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Secretary Esper Address to Service Members in Afghanistan

Thank you Secretary General Stoltenberg. We appreciate your hard work and your leadership of the NATO alliance.

It’s great to be here in Kabul again with the troops of the Resolute Support coalition. I want to start by thanking all of you for your service. We have over 25 nations represented here, all working towards one common objective – to ensure Afghanistan never again becomes a safe-haven for terrorists to threaten our homelands.

Since the terrorist attacks of Sept. 11, 2001, we have fought alongside each other and our Afghan partners to achieve this goal. Many of you have served multiple tours here, missing out on birthdays, anniversaries, funerals, and other important life events. Your families have sacrificed much as well, doing their best to maintain a sense of normalcy, while you have been away serving your country. And some of you standing here today, may not have even been born when this war first began.

Throughout the course of the past 19 years, almost 800,000 U.S. troops have served in Afghanistan. Over 20,000 of our veterans have been wounded here in combat and will forever bear the scars this conflict. And nearly 2,000 brave Americans made the ultimate sacrifice on Afghan soil by laying down their lives in the defense of freedom. Across the coalition, other nations have sacrificed their own blood and treasure to help bring peace to a country that has been at war for far too long.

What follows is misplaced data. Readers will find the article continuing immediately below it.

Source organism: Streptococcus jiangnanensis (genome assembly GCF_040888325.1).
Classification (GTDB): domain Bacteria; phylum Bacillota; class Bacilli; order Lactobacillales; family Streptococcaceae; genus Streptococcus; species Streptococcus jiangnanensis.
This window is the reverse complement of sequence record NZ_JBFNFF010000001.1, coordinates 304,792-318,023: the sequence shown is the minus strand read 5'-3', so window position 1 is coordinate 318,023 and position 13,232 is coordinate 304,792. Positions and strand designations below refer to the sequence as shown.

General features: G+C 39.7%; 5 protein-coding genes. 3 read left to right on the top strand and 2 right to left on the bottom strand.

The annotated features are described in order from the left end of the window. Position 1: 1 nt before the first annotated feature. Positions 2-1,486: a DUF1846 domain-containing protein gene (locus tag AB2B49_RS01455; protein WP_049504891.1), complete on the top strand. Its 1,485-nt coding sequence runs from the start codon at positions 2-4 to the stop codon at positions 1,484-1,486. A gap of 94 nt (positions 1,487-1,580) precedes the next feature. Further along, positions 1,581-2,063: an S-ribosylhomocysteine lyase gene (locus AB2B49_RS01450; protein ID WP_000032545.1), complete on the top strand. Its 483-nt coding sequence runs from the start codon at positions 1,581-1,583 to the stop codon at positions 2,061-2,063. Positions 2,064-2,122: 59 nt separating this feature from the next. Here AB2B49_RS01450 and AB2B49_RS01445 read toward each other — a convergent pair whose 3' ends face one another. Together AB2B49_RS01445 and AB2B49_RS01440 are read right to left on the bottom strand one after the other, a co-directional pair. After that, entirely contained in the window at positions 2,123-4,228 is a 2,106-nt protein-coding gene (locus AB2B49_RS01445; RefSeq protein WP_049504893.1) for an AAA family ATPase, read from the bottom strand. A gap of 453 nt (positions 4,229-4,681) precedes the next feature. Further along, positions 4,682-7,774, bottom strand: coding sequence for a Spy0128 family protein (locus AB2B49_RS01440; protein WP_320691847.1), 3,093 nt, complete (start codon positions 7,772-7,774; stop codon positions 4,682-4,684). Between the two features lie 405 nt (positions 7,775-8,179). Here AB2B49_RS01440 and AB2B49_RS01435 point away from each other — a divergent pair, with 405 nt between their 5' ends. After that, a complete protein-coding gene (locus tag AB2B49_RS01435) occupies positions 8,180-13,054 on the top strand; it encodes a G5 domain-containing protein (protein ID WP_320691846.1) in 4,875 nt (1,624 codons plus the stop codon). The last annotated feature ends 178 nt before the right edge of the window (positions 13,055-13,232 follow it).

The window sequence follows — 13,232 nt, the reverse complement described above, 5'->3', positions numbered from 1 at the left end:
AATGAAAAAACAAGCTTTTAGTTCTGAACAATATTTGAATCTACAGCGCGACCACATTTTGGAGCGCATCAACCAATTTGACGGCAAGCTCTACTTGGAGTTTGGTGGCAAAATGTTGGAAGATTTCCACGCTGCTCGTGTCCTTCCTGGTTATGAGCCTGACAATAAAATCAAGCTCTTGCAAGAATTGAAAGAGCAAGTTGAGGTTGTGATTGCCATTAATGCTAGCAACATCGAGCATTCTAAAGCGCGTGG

Together, our military coalition has worked tirelessly to support the Afghan Security Forces. Over time, we have watched them grow in capability, as they have taken the lead for the security of their country. And today, they are an effective force on the battlefield, thanks to the efforts of this coalition.

But despite this progress, achieving our objectives in Afghanistan will not come from military force alone. An end to the fighting will happen only when Afghans decide for themselves to lay down their arms and come together as one people. That is why the best path forward for the future of this country is a through a political agreement that respects the integrity of the Afghan people, and preserves the accomplishments that we and our Afghan partners have fought so hard to achieve.

Today, Afghanistan took a great step forward along that path. Just a couple of hours ago in Doha, Qatar, the United States signed an agreement with the Taliban that sets the conditions for a political settlement to end the war in Afghanistan. And, earlier today, President Ghani and I made a joint declaration of our commitment to carrying out that agreement, which begins with an intra-Afghan dialogue between the Taliban and the Afghan government. These events mark an historic opportunity for Afghanistan to pursue a future of peace.